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Under the Franchise Rule, which is enforced by the FTC, a potential buyer must receive the document at least 14 days before being asked to sign any contract or pay any money to the franchisor or an affiliate of the franchisor. You have the right to ask for—and get—a copy of the disclosure document once the franchisor has received your application and agreed to consider it. It is generally wise to get a copy of the franchisor’s disclosure document before incurring any expenses to investigate the franchise offering.
The franchisor may give you a copy of its disclosure document on paper, via email, through a web page, or on a disc.
The FTC works for the consumer to prevent fraudulent, deceptive, and unfair business practices in the marketplace and to provide information to help consumers spot, stop, and avoid them. To file a complaint, visit ftc.gov or call toll-free, 1-877--382-4357). The FTC enters consumer complaints into the Consumer Sentinel Network, a secure online database and investigative tool used by hundreds of civil and criminal law enforcement agencies in the U.S. and abroad.
The Federal Trade Commission (FTC) enforces the Franchise Rule. Florida also regulates franchises with state laws - franchisors are required to issue the Franchise Disclosure Document required by the FTC, 14 days prior to accepting any money or commitment from a potential franchisee. There is a required filing fee to be paid in this state.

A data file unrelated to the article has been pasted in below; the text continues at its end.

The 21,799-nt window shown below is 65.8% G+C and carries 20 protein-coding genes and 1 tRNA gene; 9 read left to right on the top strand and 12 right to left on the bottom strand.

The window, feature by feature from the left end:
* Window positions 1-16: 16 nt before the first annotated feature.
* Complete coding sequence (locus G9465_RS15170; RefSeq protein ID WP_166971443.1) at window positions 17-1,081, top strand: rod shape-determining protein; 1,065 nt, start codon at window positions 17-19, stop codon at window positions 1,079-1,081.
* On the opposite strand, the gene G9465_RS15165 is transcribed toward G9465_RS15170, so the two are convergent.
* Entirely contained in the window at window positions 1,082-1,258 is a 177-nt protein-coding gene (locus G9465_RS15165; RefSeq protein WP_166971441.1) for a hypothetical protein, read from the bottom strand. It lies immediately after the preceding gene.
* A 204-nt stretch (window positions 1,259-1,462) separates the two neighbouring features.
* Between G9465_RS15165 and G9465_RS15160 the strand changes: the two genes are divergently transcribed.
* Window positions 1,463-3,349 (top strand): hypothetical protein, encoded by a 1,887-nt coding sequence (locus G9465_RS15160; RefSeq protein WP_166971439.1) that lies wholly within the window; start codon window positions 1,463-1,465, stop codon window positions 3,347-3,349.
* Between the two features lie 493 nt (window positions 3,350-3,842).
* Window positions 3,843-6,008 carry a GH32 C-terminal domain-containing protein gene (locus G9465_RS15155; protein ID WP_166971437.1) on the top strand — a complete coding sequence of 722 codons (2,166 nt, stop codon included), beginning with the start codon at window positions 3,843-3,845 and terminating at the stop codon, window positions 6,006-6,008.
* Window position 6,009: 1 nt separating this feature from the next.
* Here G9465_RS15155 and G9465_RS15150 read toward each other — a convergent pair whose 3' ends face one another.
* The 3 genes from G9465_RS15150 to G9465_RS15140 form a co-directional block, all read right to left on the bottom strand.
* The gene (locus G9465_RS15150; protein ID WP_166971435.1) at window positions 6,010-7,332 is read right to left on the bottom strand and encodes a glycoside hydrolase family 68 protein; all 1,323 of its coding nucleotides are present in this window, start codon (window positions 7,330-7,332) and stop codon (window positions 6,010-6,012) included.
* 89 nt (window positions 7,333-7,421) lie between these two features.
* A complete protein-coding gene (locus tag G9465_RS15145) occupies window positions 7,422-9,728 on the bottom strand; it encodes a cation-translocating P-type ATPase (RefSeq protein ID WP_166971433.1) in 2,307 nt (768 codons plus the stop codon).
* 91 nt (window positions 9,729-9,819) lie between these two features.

So you could potentially have both federal and state violations to report.
This is from the FTC website:
If you are having a problem with a franchisor, consider talking with a private attorney about bringing a lawsuit, or taking other action that may help resolve the problem.
We encourage you to file your complaint with the FTC because consumer complaints help us identify companies and practices that affect a broad segment of the public, and are useful for law enforcement purposes.
You can file your complaint online using our Complaint Assistant at: https://www.ftccomplaintassistant.gov, or by telephone at 1-866-382-4357 .
We also accept complaints in writing, but please be aware that postal mail to federal agencies is subject to delays for security reasons. Please describe your problem or concern writing. Tell us what you think was misleading or deceptive in the company's promotional materials, disclosure document or offering circular. If you want your letter kept confidential, please print the words, "Privileged and Confidential," on the top of each page. Include your name, address, and a daytime telephone number where we can reach you. It will help if you can send us copies of any written claims in promotional materials or elsewhere that you believe are false. Send copies, not originals, of any documents you think we should have.
Please address your complaint to:
Consumer Response CenterFederal Trade Commission - Rm. 130600 Pennsylvania Ave., NWWashington, D.C. 20580.
The Consumer Financial Protection Bureau (“CFPB”) oversees many of the regulations that make fraud against consumers illegal. The CFPB has responsibility to implement, examine for compliance with, and enforce “Federal consumer financial law.”
There are whistleblower “bounty” programs created by the Dodd-Frank Wall Street Reform and Consumer Protection Act which would entitle you to a percentage of the proceeds if any penalties and fees are collected against the violating company. Also, if you are an employee, Dodd-Frank also created a very important set of whistleblower protections for employees who oppose or report violations of a number of federal consumer-protection laws. Both of these include violation of franchise laws.
Best of luck, please let me know if you need more information.